1. Styles, Orientations, and Tasks of Mediators
2. Background, Training, and Skill Diversity Among Mediators in the Field: The Role of Nonlawyer-Mediators
3. Nonlawyer-Mediators in Court-Connected Mediation Programs
C. Constraints of Mediator Ethics Codes
D. Little Evidence of Harm to the Public from Services Provided by Mediators

A. Context Is Everything
B. Distinction between Legal Advice and Legal Information
1. Virginia UPL Guidelines
2. Georgia UPL Guidelines
3. Colorado UPL Guidelines
4. North Carolina UPL Guidelines
5. CCDM Mediation Standards
C. Authority to Draft MOUs, Settlement Agreements, and Court Forms
1. Virginia UPL Guidelines
2. Colorado UPL Guidelines
3. Georgia UPL Guidelines
4. North Carolina UPL Guidelines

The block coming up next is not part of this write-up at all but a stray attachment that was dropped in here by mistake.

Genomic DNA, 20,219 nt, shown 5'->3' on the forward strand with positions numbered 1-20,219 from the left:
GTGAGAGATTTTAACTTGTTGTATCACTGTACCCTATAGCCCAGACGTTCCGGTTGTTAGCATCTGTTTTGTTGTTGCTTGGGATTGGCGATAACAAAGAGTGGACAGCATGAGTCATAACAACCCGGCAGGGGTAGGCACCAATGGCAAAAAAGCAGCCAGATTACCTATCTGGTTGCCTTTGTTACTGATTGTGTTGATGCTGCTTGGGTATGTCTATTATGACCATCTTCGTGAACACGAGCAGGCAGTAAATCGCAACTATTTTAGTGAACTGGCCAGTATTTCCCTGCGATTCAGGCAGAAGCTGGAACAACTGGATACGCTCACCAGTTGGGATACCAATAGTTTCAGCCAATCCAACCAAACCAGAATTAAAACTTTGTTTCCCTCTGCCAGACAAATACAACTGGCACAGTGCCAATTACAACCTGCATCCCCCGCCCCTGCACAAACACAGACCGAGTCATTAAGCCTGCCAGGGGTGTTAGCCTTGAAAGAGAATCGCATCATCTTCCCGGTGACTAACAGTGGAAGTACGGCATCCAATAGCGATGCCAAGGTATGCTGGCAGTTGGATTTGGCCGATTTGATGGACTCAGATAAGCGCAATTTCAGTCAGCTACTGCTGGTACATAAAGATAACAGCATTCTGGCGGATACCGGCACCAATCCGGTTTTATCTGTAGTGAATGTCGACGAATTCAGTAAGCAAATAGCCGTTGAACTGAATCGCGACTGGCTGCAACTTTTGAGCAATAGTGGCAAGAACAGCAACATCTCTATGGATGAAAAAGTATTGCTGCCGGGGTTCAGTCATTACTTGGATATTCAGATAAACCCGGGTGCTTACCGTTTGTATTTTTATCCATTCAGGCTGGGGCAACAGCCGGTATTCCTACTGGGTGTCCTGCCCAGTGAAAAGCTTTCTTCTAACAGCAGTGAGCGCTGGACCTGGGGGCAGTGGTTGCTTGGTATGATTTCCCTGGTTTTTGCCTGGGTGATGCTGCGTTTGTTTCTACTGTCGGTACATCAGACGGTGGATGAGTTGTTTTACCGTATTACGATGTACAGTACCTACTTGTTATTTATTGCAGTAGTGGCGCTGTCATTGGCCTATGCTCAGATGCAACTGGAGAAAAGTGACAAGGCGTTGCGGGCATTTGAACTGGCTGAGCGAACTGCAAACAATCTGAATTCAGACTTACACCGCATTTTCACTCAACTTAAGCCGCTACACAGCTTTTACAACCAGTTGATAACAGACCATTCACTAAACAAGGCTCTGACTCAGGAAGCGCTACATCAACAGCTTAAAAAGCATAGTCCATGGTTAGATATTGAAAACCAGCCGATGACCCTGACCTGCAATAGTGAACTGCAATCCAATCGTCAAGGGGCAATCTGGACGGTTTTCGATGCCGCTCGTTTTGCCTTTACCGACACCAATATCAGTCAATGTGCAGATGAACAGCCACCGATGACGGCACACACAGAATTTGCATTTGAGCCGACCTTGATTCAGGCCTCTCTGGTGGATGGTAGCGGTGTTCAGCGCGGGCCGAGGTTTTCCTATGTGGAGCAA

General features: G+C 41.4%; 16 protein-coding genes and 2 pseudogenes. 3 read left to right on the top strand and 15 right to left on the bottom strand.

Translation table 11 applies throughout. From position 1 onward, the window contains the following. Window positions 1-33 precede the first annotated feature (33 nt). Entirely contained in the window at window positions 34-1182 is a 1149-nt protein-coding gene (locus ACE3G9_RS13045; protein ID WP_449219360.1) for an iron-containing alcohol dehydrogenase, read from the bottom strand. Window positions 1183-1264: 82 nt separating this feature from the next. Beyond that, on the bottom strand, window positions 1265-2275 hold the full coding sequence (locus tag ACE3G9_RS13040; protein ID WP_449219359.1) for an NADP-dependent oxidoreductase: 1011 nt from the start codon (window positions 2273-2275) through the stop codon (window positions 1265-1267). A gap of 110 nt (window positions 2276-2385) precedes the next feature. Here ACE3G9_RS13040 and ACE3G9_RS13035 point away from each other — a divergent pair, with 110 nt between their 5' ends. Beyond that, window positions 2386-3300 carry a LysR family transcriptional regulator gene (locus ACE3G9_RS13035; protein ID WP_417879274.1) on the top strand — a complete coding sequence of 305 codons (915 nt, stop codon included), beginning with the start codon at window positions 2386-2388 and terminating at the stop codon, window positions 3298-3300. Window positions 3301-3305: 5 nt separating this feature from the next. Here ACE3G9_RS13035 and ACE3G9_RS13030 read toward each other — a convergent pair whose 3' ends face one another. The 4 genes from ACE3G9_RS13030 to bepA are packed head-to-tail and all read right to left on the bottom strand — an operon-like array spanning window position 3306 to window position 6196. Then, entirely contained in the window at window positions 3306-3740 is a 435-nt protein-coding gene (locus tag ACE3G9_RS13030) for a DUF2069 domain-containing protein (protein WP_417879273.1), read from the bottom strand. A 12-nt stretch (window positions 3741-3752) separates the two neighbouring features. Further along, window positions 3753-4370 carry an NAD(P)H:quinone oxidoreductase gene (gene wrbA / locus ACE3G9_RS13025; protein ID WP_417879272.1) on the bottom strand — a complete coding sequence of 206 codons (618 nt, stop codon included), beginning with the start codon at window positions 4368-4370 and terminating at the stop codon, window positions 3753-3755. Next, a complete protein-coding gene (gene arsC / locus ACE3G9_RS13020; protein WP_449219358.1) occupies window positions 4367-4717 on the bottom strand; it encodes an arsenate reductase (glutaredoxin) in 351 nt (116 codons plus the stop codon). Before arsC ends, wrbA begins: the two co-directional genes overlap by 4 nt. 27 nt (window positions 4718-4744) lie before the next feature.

5. CCDM Mediation Standards

A. More Mediation Training and Education
B. Pre-Mediation Contacts
C. During the Mediation Session

A. New Laws Exempting Mediators from the Definition of the Practice of Law
B. Making Precedent and Defending our Brothers and Sisters
C. Designing Regulatory Systems for Mediators—Crafting the “Parallel” Paradigm



Mark Twain’s book, A Connecticut Yankee in King Arthur’s Court, [1] tells the story of Hank Morgan, a 19th-century resident of Hartford, Connecticut, who wakes one day to find himself in early medieval England. Hank uses his knowledge of modern technology, advertising, and democratic values to influence the superstitious, uneducated, and brutal aspects of English society. Twain exposes the romanticized ideas about medieval chivalry and life under the thumb of powerful forces, including the aristocracy and the Roman Catholic Church. [2]

A review in an 1889 issue of the Boston Sunday Herald noted: “the pages are eloquent with a true American love of freedom, a sympathy with the rights of the common people, and an indignant hatred of oppression of the poor, the lowly and the weak, by the rich, the powerful and the proud.” [3]